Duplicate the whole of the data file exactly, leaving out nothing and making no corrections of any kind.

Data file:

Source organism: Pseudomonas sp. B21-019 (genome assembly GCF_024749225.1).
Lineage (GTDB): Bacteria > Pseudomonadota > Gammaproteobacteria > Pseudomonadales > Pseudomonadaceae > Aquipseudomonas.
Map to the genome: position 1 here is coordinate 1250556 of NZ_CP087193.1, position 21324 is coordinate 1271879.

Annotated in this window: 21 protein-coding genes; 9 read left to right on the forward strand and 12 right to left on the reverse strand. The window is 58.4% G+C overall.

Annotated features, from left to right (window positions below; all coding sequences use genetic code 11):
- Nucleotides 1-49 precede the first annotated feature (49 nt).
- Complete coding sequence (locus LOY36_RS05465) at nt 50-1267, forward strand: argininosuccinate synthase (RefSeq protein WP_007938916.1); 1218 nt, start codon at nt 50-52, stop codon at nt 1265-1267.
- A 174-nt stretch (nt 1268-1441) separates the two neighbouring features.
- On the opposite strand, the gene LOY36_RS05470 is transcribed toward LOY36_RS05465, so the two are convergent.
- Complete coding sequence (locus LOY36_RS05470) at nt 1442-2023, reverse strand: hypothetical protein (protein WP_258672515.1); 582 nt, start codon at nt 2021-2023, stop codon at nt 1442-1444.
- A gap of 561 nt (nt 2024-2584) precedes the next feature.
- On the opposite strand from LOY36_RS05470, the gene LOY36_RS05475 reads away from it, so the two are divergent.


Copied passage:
Source organism: Pseudomonas sp. B21-019 (genome assembly GCF_024749225.1).
Lineage (GTDB): Bacteria > Pseudomonadota > Gammaproteobacteria > Pseudomonadales > Pseudomonadaceae > Aquipseudomonas.
Map to the genome: position 1 here is coordinate 1250556 of NZ_CP087193.1, position 21324 is coordinate 1271879.

Annotated in this window: 21 protein-coding genes; 9 read left to right on the forward strand and 12 right to left on the reverse strand. The window is 58.4% G+C overall.

Annotated features, from left to right (window positions below; all coding sequences use genetic code 11):
- Nucleotides 1-49 precede the first annotated feature (49 nt).
- Complete coding sequence (locus LOY36_RS05465) at nt 50-1267, forward strand: argininosuccinate synthase (RefSeq protein WP_007938916.1); 1218 nt, start codon at nt 50-52, stop codon at nt 1265-1267.
- A 174-nt stretch (nt 1268-1441) separates the two neighbouring features.
- On the opposite strand, the gene LOY36_RS05470 is transcribed toward LOY36_RS05465, so the two are convergent.
- Complete coding sequence (locus LOY36_RS05470) at nt 1442-2023, reverse strand: hypothetical protein (protein WP_258672515.1); 582 nt, start codon at nt 2021-2023, stop codon at nt 1442-1444.
- A gap of 561 nt (nt 2024-2584) precedes the next feature.
- On the opposite strand from LOY36_RS05470, the gene LOY36_RS05475 reads away from it, so the two are divergent.